TPMS: the next generation
They’re becoming a greater fact of life for tire dealers. Tire pressure monitoring systems (TPMS) have been required on all new vehicles under 10,000 pounds since 2007. But the technology was first required on 10% of vehicles in 2001. Now, some of those older sensors are reaching the end of their service life.
“Battery life for the very early versions was 3-5 years, and now the later versions are 5-7 years,” says Gary Luginbuhl, training manager at Myers Tire Supply. “We really don’t know how long they’ll last yet because nothing’s been out there that long. The early ones are starting to fail, the ones that were out there in 2001-2002.”
The pressure sensor transmitters (one transmitter mounted inside each wheel) monitor inflation data and send an FM radio signal to the system’s antenna and receiver, which then sends a digital signal to an electronic control unit (ECU).
Today, the TPMS (where actual tire inflation pressure is monitored) is referred to as a direct system. The system is calibrated to alert the driver when one or more tires have lost 20-25% of the programmed inflation pressure.
The basic three
Three basic “styles” of TPMS sensor/transmitters are available: banded, snap-in and clamp-on. Banded sensors are affixed to the inside of the wheel using both a positioning adhesive (peel off) and a large diameter worm-drive clamp (the wheel valve is the standard valve style that has been in use for decades). Both clamp-on and snap-in sensors feature the valve stem as an integral part of the sensor. A clamp-on sensor mounts via the wheel’s valve hole and is secured with a mounting nut. It is sealed with a separate grommet. The snap-in style features a traditionally mounted rubber valve style.
It’s important to quickly identify a snap-in style sensor. The valve stem caps are longer than a traditional stem cap, and (with the cap removed) you’ll notice a beveled brass surface at the base of the cap mating area.
Banded TPMS sensors are still found on some Fords. Other makes/models utilize clamp-on or snap-in sensor styles, where the valve is an integral part of the sensor. Another integral part of the sensor is the frequency in which it transmits.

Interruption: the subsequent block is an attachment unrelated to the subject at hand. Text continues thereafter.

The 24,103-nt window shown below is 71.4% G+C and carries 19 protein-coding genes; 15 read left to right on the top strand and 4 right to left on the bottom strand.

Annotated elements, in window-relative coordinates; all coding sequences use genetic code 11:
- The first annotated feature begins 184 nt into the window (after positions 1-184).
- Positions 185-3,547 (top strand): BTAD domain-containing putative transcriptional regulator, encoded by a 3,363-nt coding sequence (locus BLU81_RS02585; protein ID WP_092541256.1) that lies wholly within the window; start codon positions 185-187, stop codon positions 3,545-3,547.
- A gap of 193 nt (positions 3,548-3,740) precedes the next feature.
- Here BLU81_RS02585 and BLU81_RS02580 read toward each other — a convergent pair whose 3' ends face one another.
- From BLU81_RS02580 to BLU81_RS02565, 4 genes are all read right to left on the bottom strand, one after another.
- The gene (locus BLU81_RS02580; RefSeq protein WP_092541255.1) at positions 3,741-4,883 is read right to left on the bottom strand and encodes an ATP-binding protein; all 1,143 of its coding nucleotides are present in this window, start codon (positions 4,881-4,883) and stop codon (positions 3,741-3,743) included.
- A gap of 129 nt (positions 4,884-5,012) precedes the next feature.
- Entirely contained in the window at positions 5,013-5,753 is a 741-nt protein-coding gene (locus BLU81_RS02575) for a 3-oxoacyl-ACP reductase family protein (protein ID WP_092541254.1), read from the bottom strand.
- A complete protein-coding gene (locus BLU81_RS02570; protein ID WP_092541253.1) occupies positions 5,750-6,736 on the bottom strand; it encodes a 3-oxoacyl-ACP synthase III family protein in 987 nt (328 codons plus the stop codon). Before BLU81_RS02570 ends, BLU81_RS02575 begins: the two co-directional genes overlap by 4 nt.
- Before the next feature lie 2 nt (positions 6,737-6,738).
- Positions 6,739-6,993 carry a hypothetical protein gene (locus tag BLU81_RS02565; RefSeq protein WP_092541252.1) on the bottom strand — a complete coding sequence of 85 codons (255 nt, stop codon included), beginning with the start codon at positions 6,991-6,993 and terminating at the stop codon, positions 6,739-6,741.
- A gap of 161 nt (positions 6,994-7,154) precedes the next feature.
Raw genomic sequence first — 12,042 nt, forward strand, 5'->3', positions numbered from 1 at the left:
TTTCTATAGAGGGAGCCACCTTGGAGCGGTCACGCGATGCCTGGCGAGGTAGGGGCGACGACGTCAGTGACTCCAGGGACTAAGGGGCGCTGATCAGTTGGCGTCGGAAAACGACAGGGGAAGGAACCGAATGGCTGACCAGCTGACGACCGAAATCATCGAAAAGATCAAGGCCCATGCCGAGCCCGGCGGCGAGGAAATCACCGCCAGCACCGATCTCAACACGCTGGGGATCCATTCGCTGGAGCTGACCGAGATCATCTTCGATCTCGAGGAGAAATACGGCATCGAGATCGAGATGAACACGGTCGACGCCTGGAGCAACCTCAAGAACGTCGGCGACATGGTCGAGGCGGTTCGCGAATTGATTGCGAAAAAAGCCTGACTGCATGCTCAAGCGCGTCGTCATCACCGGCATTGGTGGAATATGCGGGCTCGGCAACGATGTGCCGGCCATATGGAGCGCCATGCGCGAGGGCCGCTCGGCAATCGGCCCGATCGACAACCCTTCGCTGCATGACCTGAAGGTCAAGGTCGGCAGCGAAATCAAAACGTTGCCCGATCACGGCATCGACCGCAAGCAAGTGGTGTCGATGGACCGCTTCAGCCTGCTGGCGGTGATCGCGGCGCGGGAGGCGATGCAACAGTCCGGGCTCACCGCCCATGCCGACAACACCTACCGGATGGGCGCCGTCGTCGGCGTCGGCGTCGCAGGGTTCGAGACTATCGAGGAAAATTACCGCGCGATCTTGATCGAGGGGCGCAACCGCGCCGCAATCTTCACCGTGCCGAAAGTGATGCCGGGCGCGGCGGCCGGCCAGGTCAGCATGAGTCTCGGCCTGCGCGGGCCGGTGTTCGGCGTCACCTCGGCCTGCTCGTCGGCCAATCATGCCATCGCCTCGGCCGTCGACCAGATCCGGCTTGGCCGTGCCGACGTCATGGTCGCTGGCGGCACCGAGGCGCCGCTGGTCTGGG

“There are two different sensor frequencies for domestic and import: 434 megahertz is the import (foreign makes that are sold in this country); and 315 megahertz are the domestic, GM and Ford,” says Luginbuhl. “It’s not 100% because there are some Nissans that are 315 megahertz.”
There are several sources for OEM TPM systems: Schrader International, Borg Warner Beru Systems GmbH and Pacific Industrial Co. Ltd.
Schrader systems are found on Ford, Chrysler, GM and Nissan/Infiniti applications. Pacific systems are found on certain Lexus vehicles, and Beru systems are used on Mercedes-Benz, Porsche, BMW, Audi/VW and Land Rover models.
The majority of OE TPMS sensors are stem-mounted. The primary reason involves diagnostic capabilities. If the sensor is band-mounted and deeper inside the wheel, it’s more difficult for the signal to pass to the diagnostic tool, whether the system uses an RF signal or a magnetic signal.
Universal sensors to the rescue
“When you look at brake pads, starter motors, wiper blades, oil filters, exhaust systems and so on, the OEs never, ever standardized anything,” Luginbuhl explains. “They did the same thing with TPMS. What they ended up doing was creating a gridlock of technology and service support for the aftermarket dealers, our customers. The OEs went with multiple sensor manufacturers, multiple signal protocols and numerous shapes and styles of sensors to react to the mandate.”
Currently there are an estimated 75 versions of TPMS sensors in OE use. As a result, it’s impossible (or at least extremely impractical) for any shop to stock enough sensors to accommodate all makes/models/years.
“The big issue for the tire dealer has been that there are 75 of these on the market and they don’t know what kind of vehicle is going to pull into their shop,” says Luginbuhl. “You’ve got a minimum of four each and these are $50 to $150 each, so for a dealer to stock 75 different types – it’s not going to happen. The OEs took the good old universal rubber snap-in tire valve that we all grew up with, that you can snap into any vehicle anywhere, and they made the tire valve into a make-model-year specific device, just like a starter motor. That’s what the dealers have to deal with now.”
[PAGEBREAK]With everything dealers have to deal with now, universal TPMS sensors make life easier. With universal tire pressure sensors, you can take a new “blank” sensor and program it for the application.